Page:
The High Powered Rifle


1h 2m 1960

Film Details

Also Known As
Duel In the City
Release Date
Sep 1960
Premiere Information
not available
Production Company
Capri Productions
Distribution Company
Twentieth Century-Fox Film Corp.
Country
United States

Technical Specs

Duration
1h 2m
Film Length
5,500ft (6 reels)

Synopsis

When private detective Stephen Dancer is shot at on the steps of the Los Angeles City Hall by an unseen assailant using a high-powered rifle, Lt. Sam "Mac" McDonald and the District Attorney warn Dancer that racketeer Lou Dykeman is out to kill him for prying into his operations. The district attorney, who convicted the notorious racketeer on a minor charge of bookmaking, tries to enlist Dancer's help in compiling enough charges against Dykeman to warrant a grand jury indictment. Dancer believes that the police would only encumber his own investigation into the shooting and so refuses to cooperate with the district attorney. At the Garret café, Dancer meets Mac, who tells the detective that the police think that his assailant was a man named Gus Alpert from Detroit. Dancer tracks Alpert to the Willard Motel, where he physically coerces him into admitting that an unidentified man called and hired him to kill the detective by noon on Saturday, telling him that he would find explicit written instructions at the Willard Motel. When Alpert makes a move to grab his high-powered rifle, Dancer is forced to kill him in self-defense. Dancer then notifies Mac of the shooting and gives him the note he found on the victim. Dykeman's two top aides, George Merkle and Phil Monte, have left town, and with no other lead to follow, Dancer goes to see Dykeman's girl friend, Sharon Hill. Dancer asks Sharon to tell Dykeman that he is not working for the district attorney, and consequently, presents no danger to the racketeer. That night, as Dancer is in bed, Sharon phones to invite him to dinner the next evening when she will relate Dykeman's reply. Aroused by Sharon's flirtatious manner, Dancer begins to pace his apartment, and soon after, a bomb comes flying into his bedroom window and explodes. After the district attorney chastises Dancer, who was not injured, for withholding information, Dancer goes to see Sharon and accuses her of setting him up. In response, she kisses him and confesses that she wants to break up with Dykeman. At dinner the next night, Sharon tells Dancer that Dykeman claims he is not trying to eliminate the detective. When Sharon confides that she is afraid of Dykeman, Dancer offers to help her get away from him. Later, at the Garrret, Dancer meets Mac, and suggests that Merkle may be behind the assassination attempt because Dancer was responsible for the jailing of Ed Brewster, who is married to Merkle's sister, Jean. Dancer goes to Merkle's place to investigate, and just as he finds a piece of a detonator in a waste basket, Jean enters the house. Under Dancer's questioning, Jean reluctantly reveals that Merkle is in Miami and is expected to return at noon on Saturday. Dancer then returns to Sharon's and takes her to the Garret. They are interrupted by a phone call from gangster Little Charlie Roos, who offers to provide the identity of the bomber for $500 and arranges to meet Dancer at the lily pond in Griffith Park. When Dancer tells Sharon of the plan, she begs him not to go, but he leaves anyway. At Griffith Park, as Charlie is about to hurl a bomb at Dancer, Mac suddenly appears and shoots the gangster. Mac then tells the detective that Sharon, concerned for Dancer's safety, notified him of the meeting. When Dancer reports to the district attorney that Merkle was behind the bombings, the district attorney informs him that Merkle's dead body was found in Miami, floating in Biscayne Bay. With his one suspect eliminated, Dancer returns to the Garret, where Mac tells him that the police suspect that Merkle was killed over a heroin shipment. Dancer asks to break the news to Jean, and when he tells her of her brother's death, she breaks down and confesses that Merkle planned to double-cross Dykeman, steal the drug money and run away with Sharon. Unsettled by the news, Dancer tells Mac that he has a hunch that Merkle is still alive and goes to Sharon's house to question her. As he arrives, Sharon is about to leave, suitcase in hand. Dancer accuses her of sending Charlie to kill him, then calling Mac to assure that he would be at the scene eliminate Charlie. Dancer deduces that the body found in the bay belonged to Monte, Dykeman's bookkeeper, who discovered the double-cross. When Merkle suddenly appears, gun in hand, Dancer shoves Sharon aside, pulls out his weapon and shoots Merkle. As Dancer bends over to reach for the phone, Sharon pulls a gun from her purse and shoots the detective, then walks down the stairs with her satchel full of money, carefully stepping over Merkle's body. The wounded Merkle shoots her as she passes, grabs the satchel, and stumbles out onto the street where he is killed by Mac. As Mac tends to the injured Dancer, he says that he came to Sharon's apartment after discovering that the detective's theory about Merkle being alive was true.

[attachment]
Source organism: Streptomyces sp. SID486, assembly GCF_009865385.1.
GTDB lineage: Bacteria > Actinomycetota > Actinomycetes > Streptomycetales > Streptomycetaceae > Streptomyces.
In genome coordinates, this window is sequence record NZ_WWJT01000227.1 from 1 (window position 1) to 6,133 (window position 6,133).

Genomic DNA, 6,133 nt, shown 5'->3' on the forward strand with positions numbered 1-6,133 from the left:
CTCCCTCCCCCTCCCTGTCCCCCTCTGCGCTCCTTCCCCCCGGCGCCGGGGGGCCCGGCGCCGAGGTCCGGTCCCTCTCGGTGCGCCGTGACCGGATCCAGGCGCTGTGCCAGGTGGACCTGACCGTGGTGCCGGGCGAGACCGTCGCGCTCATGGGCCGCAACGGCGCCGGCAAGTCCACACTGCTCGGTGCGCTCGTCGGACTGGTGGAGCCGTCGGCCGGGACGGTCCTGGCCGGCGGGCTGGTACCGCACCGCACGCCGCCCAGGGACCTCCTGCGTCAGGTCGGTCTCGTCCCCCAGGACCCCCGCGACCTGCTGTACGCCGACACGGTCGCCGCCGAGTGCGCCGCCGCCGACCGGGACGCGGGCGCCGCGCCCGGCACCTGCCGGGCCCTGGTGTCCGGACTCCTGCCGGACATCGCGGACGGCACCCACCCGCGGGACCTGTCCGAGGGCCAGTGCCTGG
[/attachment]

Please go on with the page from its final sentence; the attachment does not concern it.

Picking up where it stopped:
Film Details

Also Known As
Duel In the City
Release Date
Sep 1960
Premiere Information
not available
Production Company
Capri Productions
Distribution Company
Twentieth Century-Fox Film Corp.
Country
United States

Technical Specs

Duration
1h 2m
Film Length
5,500ft (6 reels)

Quotes

Trivia

Notes

The working title of the film was Duel In the City. The onscreen credits for this unviewed film were taken from a cutting continuity contained in the film's copyright record. Although most reviews render the title with a hyphen, as The High-Powered Rifle, the copyright records do not include the hyphen. The Variety review mentions that Terrea Lea sings two folk songs in the picture. Although the Variety review lists the character played by Clark Howat at "George Markle," the copyright record spells his name "Merkle."